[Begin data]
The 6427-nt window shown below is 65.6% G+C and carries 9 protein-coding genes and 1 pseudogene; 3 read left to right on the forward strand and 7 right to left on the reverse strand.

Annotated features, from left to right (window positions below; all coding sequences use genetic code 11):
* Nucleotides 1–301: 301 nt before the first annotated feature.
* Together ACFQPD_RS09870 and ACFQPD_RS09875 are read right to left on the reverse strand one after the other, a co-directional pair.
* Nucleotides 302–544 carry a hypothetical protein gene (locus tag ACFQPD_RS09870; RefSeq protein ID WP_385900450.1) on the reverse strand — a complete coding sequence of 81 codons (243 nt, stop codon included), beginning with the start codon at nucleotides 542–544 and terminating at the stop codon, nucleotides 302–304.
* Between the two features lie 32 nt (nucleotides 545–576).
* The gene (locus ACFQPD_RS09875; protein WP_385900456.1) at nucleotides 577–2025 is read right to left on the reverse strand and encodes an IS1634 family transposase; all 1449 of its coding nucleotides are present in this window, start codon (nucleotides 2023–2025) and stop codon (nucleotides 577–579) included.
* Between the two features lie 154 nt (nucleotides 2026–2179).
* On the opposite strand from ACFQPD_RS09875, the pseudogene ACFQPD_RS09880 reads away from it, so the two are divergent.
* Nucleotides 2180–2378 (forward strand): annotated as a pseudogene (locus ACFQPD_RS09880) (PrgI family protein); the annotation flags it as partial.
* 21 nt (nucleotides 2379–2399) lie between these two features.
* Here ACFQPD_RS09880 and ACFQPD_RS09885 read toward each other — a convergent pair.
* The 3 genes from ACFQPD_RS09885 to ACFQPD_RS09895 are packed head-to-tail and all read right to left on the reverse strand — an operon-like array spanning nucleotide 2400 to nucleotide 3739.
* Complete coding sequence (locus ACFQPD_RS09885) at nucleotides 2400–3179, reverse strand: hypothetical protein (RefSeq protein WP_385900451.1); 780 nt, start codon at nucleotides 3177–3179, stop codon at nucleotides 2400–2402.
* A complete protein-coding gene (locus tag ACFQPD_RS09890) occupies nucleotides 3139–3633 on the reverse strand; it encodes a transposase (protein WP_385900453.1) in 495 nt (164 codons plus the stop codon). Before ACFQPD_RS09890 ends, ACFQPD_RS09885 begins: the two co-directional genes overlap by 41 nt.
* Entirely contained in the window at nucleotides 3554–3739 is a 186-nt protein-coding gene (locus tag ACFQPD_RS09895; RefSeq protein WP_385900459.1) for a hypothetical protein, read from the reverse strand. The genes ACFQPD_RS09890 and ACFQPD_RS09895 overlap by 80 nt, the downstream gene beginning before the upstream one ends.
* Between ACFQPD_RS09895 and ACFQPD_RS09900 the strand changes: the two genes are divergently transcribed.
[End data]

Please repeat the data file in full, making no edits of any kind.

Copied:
The 6427-nt window shown below is 65.6% G+C and carries 9 protein-coding genes and 1 pseudogene; 3 read left to right on the forward strand and 7 right to left on the reverse strand.

Annotated features, from left to right (window positions below; all coding sequences use genetic code 11):
* Nucleotides 1–301: 301 nt before the first annotated feature.
* Together ACFQPD_RS09870 and ACFQPD_RS09875 are read right to left on the reverse strand one after the other, a co-directional pair.
* Nucleotides 302–544 carry a hypothetical protein gene (locus tag ACFQPD_RS09870; RefSeq protein ID WP_385900450.1) on the reverse strand — a complete coding sequence of 81 codons (243 nt, stop codon included), beginning with the start codon at nucleotides 542–544 and terminating at the stop codon, nucleotides 302–304.
* Between the two features lie 32 nt (nucleotides 545–576).
* The gene (locus ACFQPD_RS09875; protein WP_385900456.1) at nucleotides 577–2025 is read right to left on the reverse strand and encodes an IS1634 family transposase; all 1449 of its coding nucleotides are present in this window, start codon (nucleotides 2023–2025) and stop codon (nucleotides 577–579) included.
* Between the two features lie 154 nt (nucleotides 2026–2179).
* On the opposite strand from ACFQPD_RS09875, the pseudogene ACFQPD_RS09880 reads away from it, so the two are divergent.
* Nucleotides 2180–2378 (forward strand): annotated as a pseudogene (locus ACFQPD_RS09880) (PrgI family protein); the annotation flags it as partial.
* 21 nt (nucleotides 2379–2399) lie between these two features.
* Here ACFQPD_RS09880 and ACFQPD_RS09885 read toward each other — a convergent pair.
* The 3 genes from ACFQPD_RS09885 to ACFQPD_RS09895 are packed head-to-tail and all read right to left on the reverse strand — an operon-like array spanning nucleotide 2400 to nucleotide 3739.
* Complete coding sequence (locus ACFQPD_RS09885) at nucleotides 2400–3179, reverse strand: hypothetical protein (RefSeq protein WP_385900451.1); 780 nt, start codon at nucleotides 3177–3179, stop codon at nucleotides 2400–2402.
* A complete protein-coding gene (locus tag ACFQPD_RS09890) occupies nucleotides 3139–3633 on the reverse strand; it encodes a transposase (protein WP_385900453.1) in 495 nt (164 codons plus the stop codon). Before ACFQPD_RS09890 ends, ACFQPD_RS09885 begins: the two co-directional genes overlap by 41 nt.
* Entirely contained in the window at nucleotides 3554–3739 is a 186-nt protein-coding gene (locus tag ACFQPD_RS09895; RefSeq protein WP_385900459.1) for a hypothetical protein, read from the reverse strand. The genes ACFQPD_RS09890 and ACFQPD_RS09895 overlap by 80 nt, the downstream gene beginning before the upstream one ends.
* Between ACFQPD_RS09895 and ACFQPD_RS09900 the strand changes: the two genes are divergently transcribed.